May 24, 2012
For 91 Days we lived in Buenos Aires, one of the world’s great metropolises. Home to tango, amazing steaks and European architecture, three months weren’t nearly enough time to discover everything that Argentina’s capital has to offer. But we did our best, sampling pizza, ice cream, museums and even a few of the bars where Borges wrote his poetry. Start reading from the beginning of our Argentine adventure, visit the comprehensive index, or check out a few posts selected at random, below:
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The barrio of Mataderos, former home to Buenos Aires’ slaughterhouses, has always been tightly linked to gaucho culture and the meat industry. In fact, the neighborhood is also known as “Nueva Chicago”: a nickname the local football team still plays under.
Allow me to introduce Juan Carlos Balvidares, the “Caminante Argentino”, who’s been around the world, sharing his music beyond the borders of his native land. We met him in front of the Recoleta Cemetery, where he was performing. Finding out that I’m from Germany, he told me that he’s been there and also walked across the rest of the world, making money by playing his original songs on the streets. Usually, you can find him in front of the cemetery, but on Sundays you might run into him at the Antique Market in San Telmo. Visit his site to hear some of his music. And if you run into him on the streets, strike up a conversation! He’s more than happy to share his stories.
Unless Rolex or Aston Martin commission us to launch a high roller travel blog, we’ll be staying away places like the Four Seasons in Buenos Aires, apparently the most expensive hotel in the city. Is it worth $850 a night to feel like royalty? It must be for some people!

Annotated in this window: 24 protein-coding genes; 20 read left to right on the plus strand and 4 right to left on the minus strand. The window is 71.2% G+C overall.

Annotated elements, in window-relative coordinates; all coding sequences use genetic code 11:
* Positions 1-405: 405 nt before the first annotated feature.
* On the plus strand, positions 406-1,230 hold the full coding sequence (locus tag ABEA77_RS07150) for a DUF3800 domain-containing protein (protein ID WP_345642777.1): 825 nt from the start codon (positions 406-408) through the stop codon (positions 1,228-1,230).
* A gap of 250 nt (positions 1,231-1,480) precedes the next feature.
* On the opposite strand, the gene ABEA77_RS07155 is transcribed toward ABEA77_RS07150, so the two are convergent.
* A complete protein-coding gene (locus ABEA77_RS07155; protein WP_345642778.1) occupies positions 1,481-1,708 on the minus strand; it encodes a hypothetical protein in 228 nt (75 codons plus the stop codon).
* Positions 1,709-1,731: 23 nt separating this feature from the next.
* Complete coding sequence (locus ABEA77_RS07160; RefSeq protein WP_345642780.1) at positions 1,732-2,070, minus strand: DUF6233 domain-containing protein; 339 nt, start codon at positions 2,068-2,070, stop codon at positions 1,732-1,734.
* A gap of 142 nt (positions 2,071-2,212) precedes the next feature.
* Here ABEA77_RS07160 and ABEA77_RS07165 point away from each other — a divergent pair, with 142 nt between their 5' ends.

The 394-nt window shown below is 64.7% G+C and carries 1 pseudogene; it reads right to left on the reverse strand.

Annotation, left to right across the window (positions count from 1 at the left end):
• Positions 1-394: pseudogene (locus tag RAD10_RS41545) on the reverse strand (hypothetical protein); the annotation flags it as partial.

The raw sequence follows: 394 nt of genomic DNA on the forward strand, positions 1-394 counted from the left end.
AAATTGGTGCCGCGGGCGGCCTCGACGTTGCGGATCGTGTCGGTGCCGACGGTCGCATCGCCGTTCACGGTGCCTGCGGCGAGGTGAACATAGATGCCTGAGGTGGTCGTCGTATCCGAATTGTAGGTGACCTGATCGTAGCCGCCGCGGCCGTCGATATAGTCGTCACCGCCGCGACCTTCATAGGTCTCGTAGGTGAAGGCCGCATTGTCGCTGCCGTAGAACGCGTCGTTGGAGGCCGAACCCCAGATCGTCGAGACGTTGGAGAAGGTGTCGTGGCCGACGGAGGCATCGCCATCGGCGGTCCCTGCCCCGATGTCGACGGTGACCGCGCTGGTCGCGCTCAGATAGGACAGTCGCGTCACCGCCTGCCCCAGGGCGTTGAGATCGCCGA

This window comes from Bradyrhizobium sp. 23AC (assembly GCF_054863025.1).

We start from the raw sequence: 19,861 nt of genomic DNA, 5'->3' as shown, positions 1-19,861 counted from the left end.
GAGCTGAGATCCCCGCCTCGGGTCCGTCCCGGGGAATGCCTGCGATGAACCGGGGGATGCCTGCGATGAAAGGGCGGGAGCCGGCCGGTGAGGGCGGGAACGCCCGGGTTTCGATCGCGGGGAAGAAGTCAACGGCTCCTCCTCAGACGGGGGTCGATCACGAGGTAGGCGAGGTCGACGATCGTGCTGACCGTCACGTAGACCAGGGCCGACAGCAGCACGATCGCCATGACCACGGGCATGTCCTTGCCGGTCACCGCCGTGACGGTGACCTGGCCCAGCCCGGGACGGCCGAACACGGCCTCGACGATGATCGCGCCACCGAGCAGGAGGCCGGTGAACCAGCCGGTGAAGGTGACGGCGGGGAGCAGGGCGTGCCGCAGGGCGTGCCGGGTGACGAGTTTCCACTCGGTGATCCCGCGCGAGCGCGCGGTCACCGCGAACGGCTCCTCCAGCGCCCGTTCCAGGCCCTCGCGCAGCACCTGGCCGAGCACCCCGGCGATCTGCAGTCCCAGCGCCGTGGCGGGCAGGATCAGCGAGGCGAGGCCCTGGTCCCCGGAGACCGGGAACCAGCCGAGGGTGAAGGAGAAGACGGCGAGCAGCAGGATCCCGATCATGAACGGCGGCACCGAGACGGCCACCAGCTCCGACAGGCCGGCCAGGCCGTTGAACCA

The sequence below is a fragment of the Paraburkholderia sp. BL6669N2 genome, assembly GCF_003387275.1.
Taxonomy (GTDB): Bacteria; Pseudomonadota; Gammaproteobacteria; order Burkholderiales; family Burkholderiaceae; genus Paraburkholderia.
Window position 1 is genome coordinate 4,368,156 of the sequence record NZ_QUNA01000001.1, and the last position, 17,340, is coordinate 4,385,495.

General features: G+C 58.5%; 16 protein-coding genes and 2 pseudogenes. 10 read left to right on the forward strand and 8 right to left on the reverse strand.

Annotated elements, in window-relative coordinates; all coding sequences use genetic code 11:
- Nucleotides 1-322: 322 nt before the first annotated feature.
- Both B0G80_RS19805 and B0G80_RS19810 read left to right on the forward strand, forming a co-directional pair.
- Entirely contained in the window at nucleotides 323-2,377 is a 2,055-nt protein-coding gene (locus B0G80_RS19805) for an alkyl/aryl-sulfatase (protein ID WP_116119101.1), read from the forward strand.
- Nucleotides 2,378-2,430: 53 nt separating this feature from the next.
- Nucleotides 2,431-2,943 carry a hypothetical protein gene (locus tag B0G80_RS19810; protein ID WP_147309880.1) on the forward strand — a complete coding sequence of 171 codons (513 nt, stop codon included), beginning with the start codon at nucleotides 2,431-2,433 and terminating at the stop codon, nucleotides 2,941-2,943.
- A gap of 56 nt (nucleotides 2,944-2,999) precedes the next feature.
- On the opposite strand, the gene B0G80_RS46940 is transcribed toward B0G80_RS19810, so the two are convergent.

Location is one of the most important factors when picking a hotel, short-term vacation rental or, in this case, a hostel. If you can’t make your mind up between Palermo or San Telmo, why not choose a place smack in the middle: the Microcentro? There, you’ll find the V&H Hostel Club, right around the corner of the Teatro Colon and the Obelisk. Great public transportation options right around the corner make it easy to visit all of Buenos Aires’ many sights.
We’ve already written about El Cuartito, one of the very first pizza joints we discovered in Buenos Aires. Las Cuartetas is similar in food, name and decor. But it’s larger and, especially on a weekend night as the theaters of Calle Corrientes are emptying, much more boisterous.
On any day of the week, San Telmo is the best spot in Buenos Aires to go antiques-hunting. Dealers hawk everything from chandeliers to ancient books in shops which blanket the neighborhood. But the Sunday antiques market in Plaza Dorrego has become a phenomenon; all San Telmo comes out to party along with thousands of visitors in a celebration of curbside capitalism.